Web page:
This meal wasn’t at a restaurant. This was at La Wei Xian 辣味鲜, a private kitchen dedicated to Sichuan home-style food in the home of Liu Shifu, a self-taught cook from Zigong, Sichuan. It is one of the most memorable dining experiences I’ve had in Shanghai.

Bookings are only via Liu Shifu’s personal WeChat. Prior to COVID-19, there was a long waitlist, it’s more lax now, and it is way easier to get a table.

La Wei Xian 辣味鲜 is a private kitchen serving authentic Sichuan food in Shanghai. Photo by Rachel Gouk @ Nomfluence.
Liu Shifu

La Wei Xian has been around since 2014 and was first located in Laoximen. It moved around a couple more times before settling in its current location, which coincidentally, is also where Liu Shifu and his wife stay.

The lead up to this dinner was almost as entertaining as the meal itself—fiery puns aplenty—and the wait time increased anticipation.

Here’s the journey, what to expect, what was ordered, and how you can book. And for non-Chinese speakers, how to order up a fiery feast.

La Wei Xian 辣味鲜 is a private kitchen serving authentic Sichuan food in Shanghai. Photo by Rachel Gouk @ Nomfluence.

It Begins: Anticipation and The Journey

This was a highly anticipated meal, the booking made two weeks in advance by a dear friend. We had a group of 10 lead-stomached connoisseurs ready to jump into the deep chili-filled end.

After confirming the date and number of people, a menu was sent via WeChat. Everyone who goes to La Wei Xian must pre-order.

Menu. La Wei Xian 辣味鲜 is a private kitchen serving authentic Sichuan food in Shanghai. Photo by Rachel Gouk @ Nomfluence.

There are additional rules to this meal, advised by Liu Shifu. The address would be provided a few days before the meal. And he is explicit: Do NOT ask anyone where it is located.

The great adventure begins at the meeting point: 899 Zhongshan Nan Er Lu. It is a small revolving gate dwarfed by two fluorescently-lit bicycle shops that leads into the compound. But the gate was locked, and probably still is due to COVID-19 controls.

The instructions on getting to the dinner table were vague, and as we discovered, calling Liu Shifu before dinner is moot. (Though he said via text that you could call him.) He is busy cooking and the phone is on the wall, away from the heat of the kitchen.

La Wei Xian 辣味鲜 is a private kitchen serving authentic Sichuan food in Shanghai. Photo by Rachel Gouk @ Nomfluence.

Trying to be inconspicuous, we search for another way into the compound that didn’t involve scaling a wall.

We stumble through a labyrinth of cookie-cutter apartment blocks. It’s late, there aren’t any streetlights, and this must be the biggest apartment complex I’ve ever traversed.

In the kitchen. La Wei Xian 辣味鲜 is a private kitchen serving authentic Sichuan food in Shanghai. Photo by Rachel Gouk @ Nomfluence.

Liu Shifu’s wife opens the door to the apartment and this is when the oohs and ahhs start flying. I walk through the narrow corridor past towers of boxed electronics goods and a caged poodle and step into the kitchen. In place of a red carpet is damp cardboard to keep patrons from slipping on the slick kitchen floor.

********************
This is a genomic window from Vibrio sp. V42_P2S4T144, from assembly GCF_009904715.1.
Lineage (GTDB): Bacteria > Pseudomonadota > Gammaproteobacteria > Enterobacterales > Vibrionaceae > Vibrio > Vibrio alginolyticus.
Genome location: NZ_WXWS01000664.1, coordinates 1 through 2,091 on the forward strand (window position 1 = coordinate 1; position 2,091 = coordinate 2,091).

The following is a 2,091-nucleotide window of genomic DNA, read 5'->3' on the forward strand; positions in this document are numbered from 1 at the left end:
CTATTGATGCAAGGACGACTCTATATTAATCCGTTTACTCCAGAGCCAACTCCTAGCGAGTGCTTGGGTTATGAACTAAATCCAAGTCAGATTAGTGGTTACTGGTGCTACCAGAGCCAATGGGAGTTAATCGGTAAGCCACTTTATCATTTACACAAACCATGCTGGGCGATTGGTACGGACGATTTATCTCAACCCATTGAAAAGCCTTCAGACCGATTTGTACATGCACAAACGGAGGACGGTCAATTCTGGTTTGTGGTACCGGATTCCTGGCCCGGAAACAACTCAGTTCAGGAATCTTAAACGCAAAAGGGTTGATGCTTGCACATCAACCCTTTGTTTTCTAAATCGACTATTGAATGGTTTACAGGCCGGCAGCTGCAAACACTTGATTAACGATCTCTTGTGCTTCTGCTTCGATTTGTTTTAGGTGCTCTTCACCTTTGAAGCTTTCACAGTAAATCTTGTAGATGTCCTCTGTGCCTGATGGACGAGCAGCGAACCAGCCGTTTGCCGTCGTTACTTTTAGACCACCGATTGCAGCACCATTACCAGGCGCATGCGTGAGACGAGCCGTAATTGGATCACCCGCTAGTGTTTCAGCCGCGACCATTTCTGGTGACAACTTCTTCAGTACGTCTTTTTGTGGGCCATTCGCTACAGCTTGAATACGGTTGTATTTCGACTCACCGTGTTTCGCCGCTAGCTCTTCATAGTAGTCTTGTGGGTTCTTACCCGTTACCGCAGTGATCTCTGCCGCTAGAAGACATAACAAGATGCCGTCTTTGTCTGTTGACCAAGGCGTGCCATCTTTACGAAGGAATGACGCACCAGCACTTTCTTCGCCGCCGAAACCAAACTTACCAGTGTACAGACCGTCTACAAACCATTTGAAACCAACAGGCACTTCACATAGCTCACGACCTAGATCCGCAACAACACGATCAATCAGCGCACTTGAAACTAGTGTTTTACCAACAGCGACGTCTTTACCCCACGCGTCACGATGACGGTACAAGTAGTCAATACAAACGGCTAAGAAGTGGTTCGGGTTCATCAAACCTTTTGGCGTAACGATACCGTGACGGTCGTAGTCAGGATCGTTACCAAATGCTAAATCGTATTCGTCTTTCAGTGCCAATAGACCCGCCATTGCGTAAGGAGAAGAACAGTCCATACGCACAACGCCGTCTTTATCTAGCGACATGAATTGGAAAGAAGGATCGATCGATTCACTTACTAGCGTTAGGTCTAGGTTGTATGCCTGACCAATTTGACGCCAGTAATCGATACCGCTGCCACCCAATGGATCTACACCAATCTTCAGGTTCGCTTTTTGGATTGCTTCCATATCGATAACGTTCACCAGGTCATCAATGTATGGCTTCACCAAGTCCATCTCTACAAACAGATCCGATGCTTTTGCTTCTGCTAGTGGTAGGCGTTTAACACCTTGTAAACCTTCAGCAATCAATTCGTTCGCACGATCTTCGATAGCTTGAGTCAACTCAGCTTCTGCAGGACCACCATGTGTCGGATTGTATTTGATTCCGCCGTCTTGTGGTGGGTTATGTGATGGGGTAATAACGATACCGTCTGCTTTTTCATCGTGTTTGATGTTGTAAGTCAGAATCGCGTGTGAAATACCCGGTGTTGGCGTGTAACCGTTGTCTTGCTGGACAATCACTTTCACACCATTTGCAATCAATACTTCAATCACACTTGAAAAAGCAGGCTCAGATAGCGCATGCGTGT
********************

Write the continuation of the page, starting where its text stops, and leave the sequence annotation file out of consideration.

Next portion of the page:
La Wei Xian 辣味鲜 is a private kitchen serving authentic Sichuan food in Shanghai. Photo by Rachel Gouk @ Nomfluence.

The stove-top has two portable burners with oil-seasoned woks. Next to them are containers of garlic, cilantro, murky sauces, viscous chili oil blends, and other spicy seasonings. And there are the bowls upon bowls of raging red chilies.

La Wei Xian 辣味鲜 is a private kitchen serving authentic Sichuan food in Shanghai. Photo by Rachel Gouk @ Nomfluence.

When it comes to proper restaurants, food and health safety is paramount. But when it comes to hovels like these, there is a perverse novelty in thinking, “Ah, this must mean it’s authentic.”

The dining room is an acid trip. The entire room is wallpapered—the ceilings with Windows 95 sky blue and puffy white clouds, and the walls with faux shikumen stone print. A clutter of guest selfies also adorn the walls.

The dining room at La Wei Xian 辣味鲜, a private kitchen serving authentic Sichuan food in Shanghai. Photo by Rachel Gouk @ Nomfluence.

I see the bed before I see the dining table, which is an arm’s length away from the nearest pair of chopsticks. There are two more tables in the back. Flabbergasted, I proceed to hover over Liu Shifu’s shoulder in the kitchen.

The kitchen at La Wei Xian 辣味鲜, a private kitchen serving authentic Sichuan food in Shanghai. Photo by Rachel Gouk @ Nomfluence.
The kitchen at La Wei Xian 辣味鲜, a private kitchen serving authentic Sichuan food in Shanghai. Photo by Rachel Gouk @ Nomfluence.
The kitchen at La Wei Xian 辣味鲜, a private kitchen serving authentic Sichuan food in Shanghai. Photo by Rachel Gouk @ Nomfluence.

Sichuan Home-Style at La Wei Xian: Shades of Red

Dinner is a sea of red.

La Wei Xian 辣味鲜, a private kitchen serving authentic Sichuan food in Shanghai. Photo by Rachel Gouk @ Nomfluence.